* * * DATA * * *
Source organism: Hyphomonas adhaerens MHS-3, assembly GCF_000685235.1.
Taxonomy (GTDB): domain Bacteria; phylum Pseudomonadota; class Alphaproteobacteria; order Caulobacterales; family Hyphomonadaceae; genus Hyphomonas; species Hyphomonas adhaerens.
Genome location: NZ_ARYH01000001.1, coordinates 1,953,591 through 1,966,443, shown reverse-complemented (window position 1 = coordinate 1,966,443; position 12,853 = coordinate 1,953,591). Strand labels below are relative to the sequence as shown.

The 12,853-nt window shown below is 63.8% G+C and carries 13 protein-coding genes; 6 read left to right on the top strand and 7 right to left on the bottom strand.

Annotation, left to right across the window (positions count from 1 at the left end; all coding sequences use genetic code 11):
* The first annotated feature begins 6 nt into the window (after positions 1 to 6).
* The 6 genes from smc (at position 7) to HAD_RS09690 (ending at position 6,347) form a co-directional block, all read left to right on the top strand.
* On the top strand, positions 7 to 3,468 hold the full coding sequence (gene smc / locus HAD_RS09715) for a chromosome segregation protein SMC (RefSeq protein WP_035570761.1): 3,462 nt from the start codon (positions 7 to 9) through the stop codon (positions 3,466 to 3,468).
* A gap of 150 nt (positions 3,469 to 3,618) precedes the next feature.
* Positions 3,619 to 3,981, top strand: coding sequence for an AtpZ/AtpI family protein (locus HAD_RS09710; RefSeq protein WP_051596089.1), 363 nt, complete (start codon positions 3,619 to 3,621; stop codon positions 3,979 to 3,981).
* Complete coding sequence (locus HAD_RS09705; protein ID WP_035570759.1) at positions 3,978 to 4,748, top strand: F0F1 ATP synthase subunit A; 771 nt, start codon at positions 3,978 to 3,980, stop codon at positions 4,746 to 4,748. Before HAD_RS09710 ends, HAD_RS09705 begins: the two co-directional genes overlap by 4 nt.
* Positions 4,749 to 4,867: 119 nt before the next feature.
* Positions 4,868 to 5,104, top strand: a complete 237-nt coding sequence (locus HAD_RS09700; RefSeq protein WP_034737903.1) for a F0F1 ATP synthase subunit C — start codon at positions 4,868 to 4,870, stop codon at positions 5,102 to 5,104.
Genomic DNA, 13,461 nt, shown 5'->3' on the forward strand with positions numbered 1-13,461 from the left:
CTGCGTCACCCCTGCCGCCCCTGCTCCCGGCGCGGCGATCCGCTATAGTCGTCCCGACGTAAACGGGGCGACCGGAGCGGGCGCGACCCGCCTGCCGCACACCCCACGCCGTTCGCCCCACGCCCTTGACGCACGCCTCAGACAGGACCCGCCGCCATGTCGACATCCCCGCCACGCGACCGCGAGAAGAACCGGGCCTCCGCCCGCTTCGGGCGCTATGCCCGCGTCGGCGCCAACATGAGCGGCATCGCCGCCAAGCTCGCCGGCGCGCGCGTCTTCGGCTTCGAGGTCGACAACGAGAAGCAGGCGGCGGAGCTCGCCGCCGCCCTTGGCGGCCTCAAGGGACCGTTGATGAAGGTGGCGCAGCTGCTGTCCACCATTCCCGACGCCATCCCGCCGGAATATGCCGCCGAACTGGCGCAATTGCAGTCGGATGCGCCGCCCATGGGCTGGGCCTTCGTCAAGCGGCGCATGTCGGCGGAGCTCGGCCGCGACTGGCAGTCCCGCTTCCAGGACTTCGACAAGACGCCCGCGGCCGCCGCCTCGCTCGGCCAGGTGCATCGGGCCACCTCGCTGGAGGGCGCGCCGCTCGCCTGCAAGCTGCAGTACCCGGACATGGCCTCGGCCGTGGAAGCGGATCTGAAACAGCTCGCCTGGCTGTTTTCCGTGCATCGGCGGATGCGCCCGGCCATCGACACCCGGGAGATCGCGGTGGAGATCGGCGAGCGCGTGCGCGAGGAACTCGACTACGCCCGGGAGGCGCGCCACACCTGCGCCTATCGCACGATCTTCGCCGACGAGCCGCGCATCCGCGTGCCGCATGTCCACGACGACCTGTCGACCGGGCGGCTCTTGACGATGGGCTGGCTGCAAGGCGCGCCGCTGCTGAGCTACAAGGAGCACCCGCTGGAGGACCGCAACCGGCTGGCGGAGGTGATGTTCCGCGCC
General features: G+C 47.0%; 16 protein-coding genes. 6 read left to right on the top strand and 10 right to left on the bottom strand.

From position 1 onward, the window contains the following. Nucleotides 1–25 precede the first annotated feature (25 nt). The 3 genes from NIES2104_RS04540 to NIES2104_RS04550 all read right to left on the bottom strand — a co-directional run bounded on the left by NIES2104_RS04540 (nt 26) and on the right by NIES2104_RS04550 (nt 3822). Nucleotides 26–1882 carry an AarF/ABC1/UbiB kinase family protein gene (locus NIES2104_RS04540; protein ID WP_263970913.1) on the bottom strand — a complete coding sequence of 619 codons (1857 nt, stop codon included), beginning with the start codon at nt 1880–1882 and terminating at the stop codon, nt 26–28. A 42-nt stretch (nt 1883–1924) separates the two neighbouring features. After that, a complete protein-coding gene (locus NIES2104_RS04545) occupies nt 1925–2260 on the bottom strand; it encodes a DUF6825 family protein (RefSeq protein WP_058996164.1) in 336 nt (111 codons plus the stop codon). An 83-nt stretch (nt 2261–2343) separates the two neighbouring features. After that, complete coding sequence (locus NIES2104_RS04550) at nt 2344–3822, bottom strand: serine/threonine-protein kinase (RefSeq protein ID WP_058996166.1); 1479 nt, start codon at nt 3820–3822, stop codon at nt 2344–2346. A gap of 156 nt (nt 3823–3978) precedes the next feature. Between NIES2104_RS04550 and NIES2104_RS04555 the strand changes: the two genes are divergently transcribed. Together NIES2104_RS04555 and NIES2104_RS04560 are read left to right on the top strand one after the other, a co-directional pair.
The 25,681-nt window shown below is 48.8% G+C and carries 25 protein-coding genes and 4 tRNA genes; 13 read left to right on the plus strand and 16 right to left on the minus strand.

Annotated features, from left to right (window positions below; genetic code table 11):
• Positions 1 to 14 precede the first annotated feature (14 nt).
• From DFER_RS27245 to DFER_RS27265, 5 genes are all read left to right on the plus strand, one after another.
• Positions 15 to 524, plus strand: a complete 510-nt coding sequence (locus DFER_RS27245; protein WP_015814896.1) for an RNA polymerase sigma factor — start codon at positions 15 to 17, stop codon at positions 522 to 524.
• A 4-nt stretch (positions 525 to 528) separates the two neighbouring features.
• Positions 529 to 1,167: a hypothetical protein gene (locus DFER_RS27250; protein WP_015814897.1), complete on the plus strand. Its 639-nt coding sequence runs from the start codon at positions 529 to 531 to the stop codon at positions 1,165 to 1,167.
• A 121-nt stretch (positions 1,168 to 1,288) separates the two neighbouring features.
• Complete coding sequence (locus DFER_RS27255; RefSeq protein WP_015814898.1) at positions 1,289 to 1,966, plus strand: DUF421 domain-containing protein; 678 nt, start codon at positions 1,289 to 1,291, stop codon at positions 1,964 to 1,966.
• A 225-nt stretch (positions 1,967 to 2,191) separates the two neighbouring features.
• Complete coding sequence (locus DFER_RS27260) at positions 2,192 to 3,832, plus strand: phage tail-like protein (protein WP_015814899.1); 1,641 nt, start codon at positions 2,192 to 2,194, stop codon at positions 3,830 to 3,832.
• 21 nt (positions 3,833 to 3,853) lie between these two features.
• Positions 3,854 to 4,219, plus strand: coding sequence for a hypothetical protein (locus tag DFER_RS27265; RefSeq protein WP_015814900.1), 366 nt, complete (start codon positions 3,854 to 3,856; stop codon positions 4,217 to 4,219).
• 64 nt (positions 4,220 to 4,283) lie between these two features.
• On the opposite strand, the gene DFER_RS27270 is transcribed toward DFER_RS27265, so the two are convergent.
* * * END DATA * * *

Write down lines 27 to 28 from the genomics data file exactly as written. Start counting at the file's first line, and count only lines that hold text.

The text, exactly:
• A 225-nt stretch (positions 1,967 to 2,191) separates the two neighbouring features.
• Complete coding sequence (locus DFER_RS27260) at positions 2,192 to 3,832, plus strand: phage tail-like protein (protein WP_015814899.1); 1,641 nt, start codon at positions 2,192 to 2,194, stop codon at positions 3,830 to 3,832.